Michael van Straten
Michael van Straten

Don’t Eat An Elephant This Christmas

The average person chomps their way through 12 elephant’s worth of food in a lifetime, around 65 tons and by the time you wake on Boxing Day morning, you’ll probably feel as if you’ve eaten at least one elephant’s worth in the previous 24 hours. Now, with the best will in the world, that isn’t a nice feeling, so I’m going to show you how you can survive Christmas Day without gaining half a stone, without feeling sick and bloated, and most importantly, without behaving like a party-pooping Scrooge.

First you have to know your enemy and on Christmas Day you’ll be fighting a battle on two fronts – by trying to avoid the obscene quantities of food that most of us get through, but also waging war on the high fat calories which are doubly unhealthy as they put on weight and clog up your arteries.

To check on your Christmas Calories and learn a few easy tricks to control the Big Binge, READ ON...

Believe it or not, this really is a very typical Xmas Day. How does yours measure up?

a quick bacon buttie; 370 calories, 18 g fat

During the morning:
4 oz mixed nuts; 730 calories, 68 g fat
2 mince pies; 460 calories, 22 g fat
2 handsful of crisps; 160 calories, 10 g fat
2 cocktail sausage rolls; 560 calories, 44 g fat
2 small glasses of sherry; 120 calories, no fat

Christmas Dinner:
Small portion smoked salmon with brown bread and butter; 310 calories, 11 g fat
2 glasses of Champagne; 200 calories, no fat

Turkey; 150 calories, 6 g fat
Stuffing; 230 calories, 15 g fat
2 Chipolata sausages; 120 calories, 10 g fat
Streaky bacon rolls; 200 calories, 18 g fat
Roast potatoes; 120 calories, 4 g fat
Roast parsnips; 100 calories, 6 g fat
Brussel sprouts cooked with chestnuts; 70 calories, 1 g fat
Boiled carrots; 14 calories, no fat
Boiled new potatoes; 75 calories, no fat
Butter on vegetables; 200 calories, 24 g fat
Gravy; 90 calories, 8 g fat
Cranberry sauce; 50 calories, no fat
Bread sauce; 100 calories, 4 g fat
3 glasses red wine; 250 calories, no fat

Christmas pudding; 300 calories, 10 g fat
brandy sauce; 150 calories, 6 g fat
cream; 150 calories, 15 g fat
glass of dessert wine; 120 calories, no fat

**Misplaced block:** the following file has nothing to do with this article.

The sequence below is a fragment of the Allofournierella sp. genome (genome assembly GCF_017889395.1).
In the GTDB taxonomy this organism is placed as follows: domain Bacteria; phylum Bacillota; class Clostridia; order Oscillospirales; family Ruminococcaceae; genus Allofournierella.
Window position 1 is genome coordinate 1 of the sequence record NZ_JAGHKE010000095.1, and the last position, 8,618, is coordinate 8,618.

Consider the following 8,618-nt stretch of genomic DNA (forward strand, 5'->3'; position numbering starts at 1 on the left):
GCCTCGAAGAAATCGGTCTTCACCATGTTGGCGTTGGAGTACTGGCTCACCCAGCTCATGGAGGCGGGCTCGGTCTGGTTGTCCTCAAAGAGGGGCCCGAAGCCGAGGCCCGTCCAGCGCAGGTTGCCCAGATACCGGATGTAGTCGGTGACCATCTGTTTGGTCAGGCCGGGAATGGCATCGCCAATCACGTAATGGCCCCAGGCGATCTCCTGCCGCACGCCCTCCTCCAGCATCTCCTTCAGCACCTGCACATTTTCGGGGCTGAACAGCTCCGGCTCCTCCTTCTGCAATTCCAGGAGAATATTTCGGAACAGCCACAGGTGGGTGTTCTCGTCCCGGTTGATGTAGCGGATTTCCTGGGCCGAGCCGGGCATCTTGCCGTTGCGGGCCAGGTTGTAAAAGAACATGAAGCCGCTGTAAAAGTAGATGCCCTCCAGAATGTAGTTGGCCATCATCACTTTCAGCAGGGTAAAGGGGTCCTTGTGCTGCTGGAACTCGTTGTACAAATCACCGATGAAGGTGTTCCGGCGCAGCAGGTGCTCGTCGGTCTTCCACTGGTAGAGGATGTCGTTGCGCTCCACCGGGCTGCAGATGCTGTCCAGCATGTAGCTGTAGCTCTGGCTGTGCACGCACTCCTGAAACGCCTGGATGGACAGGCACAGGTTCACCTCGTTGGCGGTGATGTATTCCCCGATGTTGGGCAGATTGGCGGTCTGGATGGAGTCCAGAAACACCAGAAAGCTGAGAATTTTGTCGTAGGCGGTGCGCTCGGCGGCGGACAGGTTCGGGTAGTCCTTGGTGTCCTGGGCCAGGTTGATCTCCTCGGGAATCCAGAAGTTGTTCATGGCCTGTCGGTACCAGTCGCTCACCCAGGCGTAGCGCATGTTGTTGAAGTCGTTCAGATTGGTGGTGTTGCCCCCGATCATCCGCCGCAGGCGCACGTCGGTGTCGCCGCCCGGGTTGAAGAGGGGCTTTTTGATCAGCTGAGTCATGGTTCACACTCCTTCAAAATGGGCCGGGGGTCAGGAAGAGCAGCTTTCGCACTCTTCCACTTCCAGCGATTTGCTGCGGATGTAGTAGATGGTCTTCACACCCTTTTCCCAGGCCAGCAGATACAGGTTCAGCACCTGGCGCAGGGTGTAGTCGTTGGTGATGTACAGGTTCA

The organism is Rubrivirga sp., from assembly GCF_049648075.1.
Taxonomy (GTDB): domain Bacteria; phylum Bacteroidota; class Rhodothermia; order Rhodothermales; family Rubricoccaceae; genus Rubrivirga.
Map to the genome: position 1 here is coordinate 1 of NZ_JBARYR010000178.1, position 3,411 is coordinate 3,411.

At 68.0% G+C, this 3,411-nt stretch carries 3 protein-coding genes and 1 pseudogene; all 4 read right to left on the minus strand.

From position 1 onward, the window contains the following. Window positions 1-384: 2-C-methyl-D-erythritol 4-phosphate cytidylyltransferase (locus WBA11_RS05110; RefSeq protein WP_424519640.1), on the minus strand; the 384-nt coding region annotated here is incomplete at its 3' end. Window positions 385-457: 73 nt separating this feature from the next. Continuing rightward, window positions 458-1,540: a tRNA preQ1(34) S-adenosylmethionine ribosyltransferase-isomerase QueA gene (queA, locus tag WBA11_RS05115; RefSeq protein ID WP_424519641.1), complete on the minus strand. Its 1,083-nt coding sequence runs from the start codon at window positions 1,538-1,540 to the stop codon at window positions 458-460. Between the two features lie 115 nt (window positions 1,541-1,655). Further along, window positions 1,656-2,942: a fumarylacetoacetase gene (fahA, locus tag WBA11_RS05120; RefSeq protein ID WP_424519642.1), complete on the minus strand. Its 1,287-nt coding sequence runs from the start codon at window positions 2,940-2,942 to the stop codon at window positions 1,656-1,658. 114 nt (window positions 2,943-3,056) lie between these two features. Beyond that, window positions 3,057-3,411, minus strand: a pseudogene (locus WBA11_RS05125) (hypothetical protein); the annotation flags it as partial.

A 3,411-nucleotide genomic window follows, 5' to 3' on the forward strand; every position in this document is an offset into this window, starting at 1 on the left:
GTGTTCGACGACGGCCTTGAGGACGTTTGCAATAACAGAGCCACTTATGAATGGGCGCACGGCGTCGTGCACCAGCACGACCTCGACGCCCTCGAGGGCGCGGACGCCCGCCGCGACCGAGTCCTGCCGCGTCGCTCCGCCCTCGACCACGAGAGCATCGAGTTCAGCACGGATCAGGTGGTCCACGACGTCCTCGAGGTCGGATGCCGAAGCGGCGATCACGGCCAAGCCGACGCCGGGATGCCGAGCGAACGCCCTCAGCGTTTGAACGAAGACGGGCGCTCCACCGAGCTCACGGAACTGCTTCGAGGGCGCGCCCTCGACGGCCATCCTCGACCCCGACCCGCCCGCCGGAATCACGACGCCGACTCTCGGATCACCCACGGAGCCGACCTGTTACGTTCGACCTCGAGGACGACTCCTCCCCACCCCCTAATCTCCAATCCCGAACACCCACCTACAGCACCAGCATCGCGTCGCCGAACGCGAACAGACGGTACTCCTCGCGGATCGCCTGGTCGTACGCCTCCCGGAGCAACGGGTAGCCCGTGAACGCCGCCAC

Stilton; 280 calories, 25 g fat
Cheese biscuits; 60 calories, 1 g fat
2 glasses of port; 160 calories, no fat

2 After dinner chocolates; 80 calories, 4 g fat
2 coffees with cream; 140 calories, 28 g fat
brandy; 50 calories, no fat
a few more nuts; 260 calories, 27 g fat

Christmas cake; 380 calories, 15 g fat
Cup of tea,

During Morecambe and Wise:
2 mince pies; 460 calories, 22 g fat
another handful of nuts; 730 calories, 68 g fat
3 chunks Turkish Delight; 150 calories, 1 g fat

Late night snack:
Cold turkey; 150 calories, 6 g fat
Stuffing; 230 calories, 15 g fat
Cranberry sauce; 50 calories, no fat
2 glasses wine; 165 calories, no fat

GRAND TOTAL: 8744 calories, 512 g fat

You may look at this list in disbelief but I’ve been asking my patients what they eat on Christmas Day for years, and believe me this is a pretty good average, which adds up to more than four day’s worth of calories and a week’s worth of fat for the average woman!! So how do you cope?

First of all you junk the bacon butties for breakfast. A carton of low fat live natural yoghurt and a tiny pot of Yakult poured over a slice of fresh pineapple is all you need for breakfast. The yoghurt and the Yakult will provide plenty of good bacteria that your digestion is going to need later in the day, and the pineapple is full of bromelaine – a natural enzyme which also helps digestion. 100 calories and less than a gram of fat.

During the morning drink a white wine spritzer (half wine, half fizzy water), have a few fresh nuts rather than the roasted and salted variety, and nibble on olives and crudités with dips of low fat yoghurt, cucumber and garlic, or hot tomato salsa. Altogether 150 calories and less than 2 g fat.

When it comes to the main meal, enjoy the smoked salmon and champagne, but have plain wholewheat crackers instead of the bread and butter and save 160 calories and 7 g fat.

There’s a huge saving in both calories and fat to be made by cooking the turkey on it’s own and roasting the vegetables in a separate pan lightly sprayed with a mixture of olive oil and water. You need an indoor plant sprayer which contains one quarter olive and three quarters water, shake vigorously before use, lightly spray the inside of the baking tray, put in all the vegetables and lightly spray over the surface. To help the digestion and add flavour, sprinkle with rosemary and sage.

Cook the stuffing in a separate dish which prevents it absorbing fat from the bird. It’s also much safer as it removes the risk of bacteria getting into the stuffing and multiplying while it sits inside the turkey for the rest of the afternoon. Grilling the chipolatas just before you serve the meal also makes sure that most of the fat in the sausages drains through the rack and can be thrown away.